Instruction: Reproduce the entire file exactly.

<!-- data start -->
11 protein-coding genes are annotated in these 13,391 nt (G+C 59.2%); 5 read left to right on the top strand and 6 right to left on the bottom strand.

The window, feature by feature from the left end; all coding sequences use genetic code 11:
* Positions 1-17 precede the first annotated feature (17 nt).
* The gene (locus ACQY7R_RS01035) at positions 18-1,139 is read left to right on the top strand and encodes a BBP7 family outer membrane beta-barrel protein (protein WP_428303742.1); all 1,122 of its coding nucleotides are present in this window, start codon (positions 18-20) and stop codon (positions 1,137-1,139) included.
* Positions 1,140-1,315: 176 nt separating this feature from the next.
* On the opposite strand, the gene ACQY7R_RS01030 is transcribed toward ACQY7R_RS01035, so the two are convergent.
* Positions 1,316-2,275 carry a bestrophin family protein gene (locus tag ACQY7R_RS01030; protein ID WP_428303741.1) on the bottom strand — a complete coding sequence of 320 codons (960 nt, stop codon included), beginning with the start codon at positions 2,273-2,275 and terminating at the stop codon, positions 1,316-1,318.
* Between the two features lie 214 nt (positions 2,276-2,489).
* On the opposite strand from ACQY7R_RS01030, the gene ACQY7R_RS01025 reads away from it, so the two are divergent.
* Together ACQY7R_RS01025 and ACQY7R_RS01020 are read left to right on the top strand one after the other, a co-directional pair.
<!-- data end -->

11 protein-coding genes are annotated in these 13,391 nt (G+C 59.2%); 5 read left to right on the top strand and 6 right to left on the bottom strand.

The window, feature by feature from the left end; all coding sequences use genetic code 11:
* Positions 1-17 precede the first annotated feature (17 nt).
* The gene (locus ACQY7R_RS01035) at positions 18-1,139 is read left to right on the top strand and encodes a BBP7 family outer membrane beta-barrel protein (protein WP_428303742.1); all 1,122 of its coding nucleotides are present in this window, start codon (positions 18-20) and stop codon (positions 1,137-1,139) included.
* Positions 1,140-1,315: 176 nt separating this feature from the next.
* On the opposite strand, the gene ACQY7R_RS01030 is transcribed toward ACQY7R_RS01035, so the two are convergent.
* Positions 1,316-2,275 carry a bestrophin family protein gene (locus tag ACQY7R_RS01030; protein ID WP_428303741.1) on the bottom strand — a complete coding sequence of 320 codons (960 nt, stop codon included), beginning with the start codon at positions 2,273-2,275 and terminating at the stop codon, positions 1,316-1,318.
* Between the two features lie 214 nt (positions 2,276-2,489).
* On the opposite strand from ACQY7R_RS01030, the gene ACQY7R_RS01025 reads away from it, so the two are divergent.
* Together ACQY7R_RS01025 and ACQY7R_RS01020 are read left to right on the top strand one after the other, a co-directional pair.